In circumstances involving gang violence and shootings, the courts have looked to the business or property owner’s experience and knowledge dealing with violent crimes. Here, the evidence failed to establish a pattern of criminal activity transpiring on the gas station’s premises or any incidents of violent crime that would have lead the defendant to foresee an attempted execution taking place at his gas station. The plaintiff could not dispute that the type of crimes occurring in the immediate area were not similar. Non-violent incidents that occurred with the three years before the shooting did not establish a pattern of the type of violent criminal conduct occurring at the gas station.

Hence, the Appellate Division refused to impose a duty upon the defendant gas station owner to prevent this specific attack. Accordingly, it upheld the order granting summary judgment in favor of the defendant Shan.

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About the Author

About the Author:

Ms. Ramos is an Executive Committee Member and Co-Chair of the Litigation Department at Capehart Scatchard, P.A. located in Mount Laurel, New Jersey. She is an experienced litigator with over 25 years experience handling diverse matters. Practice areas include tort defense, business litigation, estate litigation, tort claims and civil rights defense, construction litigation, insurance coverage, employment litigation, shareholder disputes, and general litigation.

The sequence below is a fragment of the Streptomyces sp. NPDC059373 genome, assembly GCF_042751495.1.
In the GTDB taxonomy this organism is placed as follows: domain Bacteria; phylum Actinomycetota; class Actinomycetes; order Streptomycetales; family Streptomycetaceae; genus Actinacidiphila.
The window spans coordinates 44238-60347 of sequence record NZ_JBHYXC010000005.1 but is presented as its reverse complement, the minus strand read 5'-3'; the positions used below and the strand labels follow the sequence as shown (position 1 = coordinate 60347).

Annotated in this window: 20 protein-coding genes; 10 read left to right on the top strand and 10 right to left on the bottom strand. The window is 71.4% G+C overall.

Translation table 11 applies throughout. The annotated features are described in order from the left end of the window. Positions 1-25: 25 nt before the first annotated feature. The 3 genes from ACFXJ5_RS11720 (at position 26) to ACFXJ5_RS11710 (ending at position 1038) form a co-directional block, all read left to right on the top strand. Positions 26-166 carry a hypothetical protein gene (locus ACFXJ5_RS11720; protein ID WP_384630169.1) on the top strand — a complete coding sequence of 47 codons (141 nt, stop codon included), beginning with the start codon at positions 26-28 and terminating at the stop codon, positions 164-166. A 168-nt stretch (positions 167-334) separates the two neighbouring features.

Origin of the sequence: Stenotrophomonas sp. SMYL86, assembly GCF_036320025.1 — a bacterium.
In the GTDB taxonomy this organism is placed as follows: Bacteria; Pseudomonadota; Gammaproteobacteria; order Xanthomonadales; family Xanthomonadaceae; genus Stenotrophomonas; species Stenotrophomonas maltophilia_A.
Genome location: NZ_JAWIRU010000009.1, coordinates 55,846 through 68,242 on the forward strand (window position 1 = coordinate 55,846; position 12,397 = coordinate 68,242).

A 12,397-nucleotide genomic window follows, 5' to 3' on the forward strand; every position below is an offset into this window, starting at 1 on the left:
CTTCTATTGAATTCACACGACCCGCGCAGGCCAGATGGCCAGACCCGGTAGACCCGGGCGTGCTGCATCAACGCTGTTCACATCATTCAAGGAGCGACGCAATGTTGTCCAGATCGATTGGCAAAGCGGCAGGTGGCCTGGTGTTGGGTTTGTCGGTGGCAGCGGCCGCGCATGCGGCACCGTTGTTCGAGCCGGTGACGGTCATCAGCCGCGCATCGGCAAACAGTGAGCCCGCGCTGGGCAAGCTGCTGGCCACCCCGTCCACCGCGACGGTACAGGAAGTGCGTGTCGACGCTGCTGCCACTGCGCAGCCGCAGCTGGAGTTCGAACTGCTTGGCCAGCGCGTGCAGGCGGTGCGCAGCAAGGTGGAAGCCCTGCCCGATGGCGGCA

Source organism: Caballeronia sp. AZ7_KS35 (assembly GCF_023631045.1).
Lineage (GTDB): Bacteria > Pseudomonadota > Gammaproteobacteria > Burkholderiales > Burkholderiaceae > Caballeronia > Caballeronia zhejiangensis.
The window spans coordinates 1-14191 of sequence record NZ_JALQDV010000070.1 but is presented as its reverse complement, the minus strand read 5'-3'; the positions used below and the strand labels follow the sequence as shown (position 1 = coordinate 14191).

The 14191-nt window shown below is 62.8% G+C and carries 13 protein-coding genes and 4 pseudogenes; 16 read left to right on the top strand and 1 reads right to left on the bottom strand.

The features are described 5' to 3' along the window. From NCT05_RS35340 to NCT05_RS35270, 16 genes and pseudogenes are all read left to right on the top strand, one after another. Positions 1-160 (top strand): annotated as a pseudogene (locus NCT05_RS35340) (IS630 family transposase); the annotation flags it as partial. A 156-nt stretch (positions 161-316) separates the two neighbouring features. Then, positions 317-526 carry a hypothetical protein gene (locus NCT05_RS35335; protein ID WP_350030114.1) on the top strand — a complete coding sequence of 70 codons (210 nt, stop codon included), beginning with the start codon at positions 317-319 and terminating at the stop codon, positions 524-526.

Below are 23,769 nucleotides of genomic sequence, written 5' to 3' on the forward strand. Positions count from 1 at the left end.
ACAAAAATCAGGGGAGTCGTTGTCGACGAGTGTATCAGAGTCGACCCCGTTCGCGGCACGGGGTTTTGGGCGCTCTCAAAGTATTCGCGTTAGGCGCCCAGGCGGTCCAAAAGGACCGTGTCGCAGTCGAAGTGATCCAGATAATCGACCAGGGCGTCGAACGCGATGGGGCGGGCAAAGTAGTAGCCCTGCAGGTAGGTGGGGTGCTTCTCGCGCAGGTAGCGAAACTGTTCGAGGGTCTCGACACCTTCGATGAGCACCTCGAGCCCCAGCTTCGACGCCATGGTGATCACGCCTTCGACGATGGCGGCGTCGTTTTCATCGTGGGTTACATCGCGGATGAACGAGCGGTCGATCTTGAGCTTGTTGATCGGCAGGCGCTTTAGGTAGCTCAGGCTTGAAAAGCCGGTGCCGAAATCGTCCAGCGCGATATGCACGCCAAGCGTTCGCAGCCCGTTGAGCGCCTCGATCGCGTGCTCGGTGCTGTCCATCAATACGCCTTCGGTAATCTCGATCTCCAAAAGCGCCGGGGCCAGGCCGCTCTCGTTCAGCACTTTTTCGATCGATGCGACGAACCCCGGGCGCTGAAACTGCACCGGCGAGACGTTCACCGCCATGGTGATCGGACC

For the years 2020 and 2021, Ms. Ramos was selected for inclusion in The Best Lawyers in America© in the practice area of Litigation - Insurance. The attorneys on this list are selected based upon the consensus opinion of leading lawyers about the professional abilities of their colleagues within the same geographical area and legal practice area. A complete description of The Best Lawyers in America© methodology can be viewed via their website at: https://www.bestlawyers.com/methodology.

In 2021, Capehart Scatchard and Ms. Ramos received the “Best Law Firm” ranking in the area of Litigation – Insurance (Metro, Tier 3) published by U.S. News & World Report and Best Lawyers®. Law firms included on the list are recognized for professional excellence with consistently impressive ratings from clients and peers. To be eligible for a ranking, a firm must have at least one attorney who has been included in the current edition of Best Lawyers in America, which recognizes the top five percent of practicing lawyers in the United States. Betsy Ramos (Litigation – Insurance) was recognized for this prestigious award in the 2021 edition. For a description of the “Best Law Firm” selection methodology please visit: https://bestlawfirms.usnews.com/methodology.aspx.

“Best Law Firms” is published by Best Lawyers in partnership with U.S. News & World Report. For a description of the selection methodology please visit: https://bestlawfirms.usnews.com/methodology.aspx.